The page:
Talia had always been bad at goodbyes. When she was a little girl, she had been squashed into hugs and set down to turn and run, to leave without looking back. When you’re a little kid that’s okay. When she got older, she never learned.

She finished all her finals, turned in the last term paper and went to her last class. Her teachers nodded and waved at her. One of them gave her a hug. He tried to pat her shoulder just as she turned to leave, and he swiped lightly instead at the bare flesh of her back, the skin peeking from her underarm. Mostly she ducked out of their classrooms without a word, just a cool relief that spread through her veins slow and heavy, like honey.

Elizabeth was leaving, transferring to another school across the country, and there was a party on Thursday night. She and Sam went, holding hands tight, knuckles pale on flushed hands. Everyone there was laughing, drinking, singing in low silly voices that clattered and banged together. It was loud, and they couldn’t hear one another talk. Talia got a drink, ginger ale in a plastic cup, and watched the bubbles rise to the top and then pop away. Sam watched her looking at the fizz of her soda, and he sighed. She couldn’t hear him, and she ignored the droop of his hand in hers. She was going away next year, studying in England for both semesters. He was staying.

The music pounded into the air, suddenly and without warning. Talia’s pulse jumped in her throat and she squeezed Sam’s hand. He pulled at her, so she set her cup down and they danced. He held her close, hands low on her back, pulling her sweaty skin to his. She looked over his shoulder. People were all wriggling and jumping, twirling and smiling. Elizabeth grinned from across the room, and crooked a finger at Talia. They met in the middle of the dancing masses and swayed together for a moment. Talia leaned forward to hug Elizabeth, who turned to kiss her cheek. Their clumsy embraces collided, and Elizabeth’s lips touched the soft thin skin under her ear. She let go of the hug, and they swayed for another minute before she went back to Sam.

They were quiet that night. They kissed and clung in the darkness. He was going home the next day, his parents driving all the way to collect him and his stuff. The morning was going to be bare and awkward. Talia knew already. He pressed at her back as they lay in bed, their breathing the only sound in the still room. His hand was draped over her waist, his fingers twined into the space beneath her ribs, light on her skin. They fell asleep like that, barely touching in the heat, closing their eyes against the silence.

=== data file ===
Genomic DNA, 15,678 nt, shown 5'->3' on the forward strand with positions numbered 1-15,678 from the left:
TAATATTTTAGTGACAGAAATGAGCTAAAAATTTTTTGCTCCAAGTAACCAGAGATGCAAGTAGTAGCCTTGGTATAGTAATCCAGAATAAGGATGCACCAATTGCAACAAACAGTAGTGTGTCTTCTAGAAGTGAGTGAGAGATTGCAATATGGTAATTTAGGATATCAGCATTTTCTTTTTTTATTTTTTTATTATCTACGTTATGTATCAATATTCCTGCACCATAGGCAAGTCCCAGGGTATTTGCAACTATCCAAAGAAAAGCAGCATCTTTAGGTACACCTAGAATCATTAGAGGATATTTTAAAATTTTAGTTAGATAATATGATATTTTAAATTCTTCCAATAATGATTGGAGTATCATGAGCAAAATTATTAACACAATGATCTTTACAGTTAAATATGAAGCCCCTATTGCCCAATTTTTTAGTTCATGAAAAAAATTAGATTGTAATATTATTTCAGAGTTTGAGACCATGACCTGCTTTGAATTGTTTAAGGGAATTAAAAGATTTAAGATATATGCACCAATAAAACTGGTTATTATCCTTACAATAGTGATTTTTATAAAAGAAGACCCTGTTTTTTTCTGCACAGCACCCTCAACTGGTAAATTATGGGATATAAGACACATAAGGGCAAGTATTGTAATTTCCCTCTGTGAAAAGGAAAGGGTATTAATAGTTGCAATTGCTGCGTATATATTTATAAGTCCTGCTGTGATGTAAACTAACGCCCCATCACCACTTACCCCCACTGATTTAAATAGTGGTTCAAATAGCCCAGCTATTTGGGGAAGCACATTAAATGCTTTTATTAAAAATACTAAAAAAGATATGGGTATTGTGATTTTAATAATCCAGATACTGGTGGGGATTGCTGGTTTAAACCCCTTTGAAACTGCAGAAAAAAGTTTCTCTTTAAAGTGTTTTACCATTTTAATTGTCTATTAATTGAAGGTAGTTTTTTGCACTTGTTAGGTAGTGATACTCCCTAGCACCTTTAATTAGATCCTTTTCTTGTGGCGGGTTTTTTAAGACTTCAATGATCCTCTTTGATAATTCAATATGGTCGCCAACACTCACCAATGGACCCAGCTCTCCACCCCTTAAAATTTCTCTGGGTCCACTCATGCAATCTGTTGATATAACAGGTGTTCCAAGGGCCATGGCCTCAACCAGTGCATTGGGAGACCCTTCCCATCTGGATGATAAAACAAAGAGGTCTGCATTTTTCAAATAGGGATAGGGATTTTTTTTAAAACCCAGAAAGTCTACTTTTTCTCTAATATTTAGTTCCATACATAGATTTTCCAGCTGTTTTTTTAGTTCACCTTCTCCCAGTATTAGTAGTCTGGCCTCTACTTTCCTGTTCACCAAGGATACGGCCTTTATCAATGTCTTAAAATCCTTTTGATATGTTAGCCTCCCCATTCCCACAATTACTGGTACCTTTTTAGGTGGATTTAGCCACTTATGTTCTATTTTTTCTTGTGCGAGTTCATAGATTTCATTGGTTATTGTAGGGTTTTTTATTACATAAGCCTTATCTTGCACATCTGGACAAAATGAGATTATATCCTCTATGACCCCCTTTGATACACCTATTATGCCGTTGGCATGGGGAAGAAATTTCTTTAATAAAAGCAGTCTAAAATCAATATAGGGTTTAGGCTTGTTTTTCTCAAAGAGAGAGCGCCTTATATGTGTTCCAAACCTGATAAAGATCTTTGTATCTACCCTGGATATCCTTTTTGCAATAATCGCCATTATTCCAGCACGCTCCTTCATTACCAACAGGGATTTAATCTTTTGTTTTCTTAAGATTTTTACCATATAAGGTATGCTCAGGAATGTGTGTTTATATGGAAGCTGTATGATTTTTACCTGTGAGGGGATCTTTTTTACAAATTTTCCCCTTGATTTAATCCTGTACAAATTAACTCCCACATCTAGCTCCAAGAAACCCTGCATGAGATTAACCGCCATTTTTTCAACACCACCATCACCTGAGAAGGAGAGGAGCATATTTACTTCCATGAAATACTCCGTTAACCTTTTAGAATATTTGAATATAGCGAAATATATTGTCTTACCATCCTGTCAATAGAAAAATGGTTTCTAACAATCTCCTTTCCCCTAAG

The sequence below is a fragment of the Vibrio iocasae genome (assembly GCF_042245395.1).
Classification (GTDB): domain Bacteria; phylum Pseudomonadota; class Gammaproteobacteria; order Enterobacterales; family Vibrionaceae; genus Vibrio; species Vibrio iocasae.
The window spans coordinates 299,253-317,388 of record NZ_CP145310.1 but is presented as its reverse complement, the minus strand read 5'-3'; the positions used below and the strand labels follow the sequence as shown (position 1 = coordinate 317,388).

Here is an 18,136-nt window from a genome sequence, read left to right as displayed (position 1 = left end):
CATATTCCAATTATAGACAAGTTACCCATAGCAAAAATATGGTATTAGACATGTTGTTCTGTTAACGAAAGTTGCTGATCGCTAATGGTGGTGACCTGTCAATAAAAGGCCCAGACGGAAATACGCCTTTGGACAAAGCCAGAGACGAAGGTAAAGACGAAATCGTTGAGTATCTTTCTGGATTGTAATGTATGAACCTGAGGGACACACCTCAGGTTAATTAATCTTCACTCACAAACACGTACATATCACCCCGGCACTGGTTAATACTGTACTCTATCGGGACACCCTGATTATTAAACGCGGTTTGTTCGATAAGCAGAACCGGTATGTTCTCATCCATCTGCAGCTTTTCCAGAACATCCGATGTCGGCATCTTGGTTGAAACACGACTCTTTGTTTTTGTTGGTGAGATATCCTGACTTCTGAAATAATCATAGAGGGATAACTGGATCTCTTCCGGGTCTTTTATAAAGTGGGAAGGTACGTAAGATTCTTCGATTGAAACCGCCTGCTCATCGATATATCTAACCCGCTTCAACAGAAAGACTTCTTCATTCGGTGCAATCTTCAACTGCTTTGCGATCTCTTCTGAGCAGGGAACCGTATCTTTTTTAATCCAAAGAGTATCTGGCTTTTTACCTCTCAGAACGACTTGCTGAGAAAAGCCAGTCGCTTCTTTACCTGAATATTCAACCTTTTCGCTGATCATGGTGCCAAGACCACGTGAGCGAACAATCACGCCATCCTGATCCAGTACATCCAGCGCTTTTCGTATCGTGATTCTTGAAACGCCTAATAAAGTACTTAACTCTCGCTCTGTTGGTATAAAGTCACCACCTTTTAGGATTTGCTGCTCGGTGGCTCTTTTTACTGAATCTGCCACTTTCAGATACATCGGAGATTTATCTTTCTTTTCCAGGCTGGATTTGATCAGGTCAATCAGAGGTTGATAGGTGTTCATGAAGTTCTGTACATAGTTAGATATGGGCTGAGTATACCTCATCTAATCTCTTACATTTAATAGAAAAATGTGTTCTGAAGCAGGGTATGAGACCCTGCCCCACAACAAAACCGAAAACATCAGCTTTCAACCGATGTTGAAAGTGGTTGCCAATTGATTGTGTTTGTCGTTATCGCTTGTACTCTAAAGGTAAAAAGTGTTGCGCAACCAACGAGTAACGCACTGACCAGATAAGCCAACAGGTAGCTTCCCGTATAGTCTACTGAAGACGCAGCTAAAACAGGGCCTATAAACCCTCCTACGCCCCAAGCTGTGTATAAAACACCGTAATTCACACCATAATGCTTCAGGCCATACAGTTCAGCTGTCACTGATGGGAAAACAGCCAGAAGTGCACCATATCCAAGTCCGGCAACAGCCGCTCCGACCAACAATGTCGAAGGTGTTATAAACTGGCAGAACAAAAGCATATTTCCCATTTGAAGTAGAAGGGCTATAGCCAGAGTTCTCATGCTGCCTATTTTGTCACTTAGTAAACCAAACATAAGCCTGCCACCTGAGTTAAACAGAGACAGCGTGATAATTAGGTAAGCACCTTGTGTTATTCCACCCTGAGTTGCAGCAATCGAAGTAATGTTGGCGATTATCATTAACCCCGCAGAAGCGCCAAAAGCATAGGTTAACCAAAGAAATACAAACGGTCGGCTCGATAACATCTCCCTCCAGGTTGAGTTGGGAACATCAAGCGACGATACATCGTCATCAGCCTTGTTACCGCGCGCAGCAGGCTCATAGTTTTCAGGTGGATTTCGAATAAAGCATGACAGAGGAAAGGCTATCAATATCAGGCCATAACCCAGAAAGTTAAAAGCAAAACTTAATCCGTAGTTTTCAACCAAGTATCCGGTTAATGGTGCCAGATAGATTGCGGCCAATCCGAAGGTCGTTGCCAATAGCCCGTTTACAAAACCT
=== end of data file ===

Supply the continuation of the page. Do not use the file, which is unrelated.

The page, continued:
Moving Out/On

She was a leftover sort of beautiful that morning. Her makeup was in dark clouds about her eyes and her hair was straggling down in wisps from a hasty bun. When she rang the doorbell and I opened my door, she was standing still and the sight of her sent a cold shock to my skin. It had just occurred to me that she wasn’t coming back at all.

I stood back and let her pass, and she walked in, just the way she had last week. Everything was piled in the living room, and she stopped short to see the stacks. I stood, silent, trying to notice if there was a perceptible smell of must from the kitchen. She stooped to pick up the biggest box at the bottom, swaying a bit as she stood to keep the two on top of it balanced.

I opened the door again, letting it grind long and squeaky on the hinges as it swung. She hefted the boxes in her arms again, and didn’t look at me. Neither of us spoke, and the quiet crackled.

She struggled with the boxes as she fit herself through the door, clutching the cardboard as it wobbled and tipped, threatening to fall. I didn’t offer to help. I just watched her go.

Being Surprised by Grief

Anna was hurrying home, because she thought she was going to cry. Probably nobody would notice anyway, since in this dark she could barely see her feet moving over the sidewalk. Even so, she felt she’d be much more comfortable dissolving in tears on her own bed, rather than sniffling awkwardly as she walked down the street.

Her phone buzzed against her side, and with a wriggle she pulled it from her pocket. A message scrolled across the top: PATRICK hi sweetie you ok? how about you come have dinner with us tomorrow at 7 let me know. She shoved the phone back, clicking it off, and tucked her head to her chest. When she got to the stairway at the end of the block, she clamped a hand on the railing as if it were all that was holding her upright.

She felt she was sliding down the stairs and if she leaned a little too far she would just fold forward and crumple, bend, her knees collapsing until she sunk into a heap gently slipping downwards. To keep that from happening, Anna narrowed her eyes and concentrated on getting down the stairs. A moment later she was surprised to find herself at the bottom, no stairs left, and her knees still locked and straight.

When Anna arrived at the door to her apartment she was surprised again, fumbling for the key and then realizing what she was doing. It was lucky, she observed to herself, that her body knew what to do without her having to think about it at all. She was done unlocking the door by the time she finished thinking this, and floated into the room wondering at herself.

Before she even formed the thought Anna was in her bedroom, the lights flicked on and her bag draped over the chair. She sat heavily on her bed and leaned her head into her arms. She sat like that for a long time, thinking about crying, waiting for the tears to come. She was surprised again when they didn’t, and she was doing nothing more than sitting on her bed, eyes dry and burning, with her arms wrapped around her head and her heart aching.

Computer Confession

The screen stared back at him, stark and bright. The words stood out, in black careful shapes, and glared at him. Just the curve and dip of each letter looked like betrayal.

He knew he loved her. He was sure. He typed it with slow, deliberate strokes: “I know I love her.”

The screen agreed with him, letters scrolling onto the page. It was two lines down from the paragraph he’d finished five minutes before, of which the last line read, “it’s just that when I leave and she stays I don’t think I’ll be sad.”

The cursor blinked at him, accusing. On and off, the thin black line disappeared and flashed on again, daring him to write more. To say something he knew he’d regret. That was ridiculous, he told himself. He wasn’t going to regret typing something on a screen where she would never see it.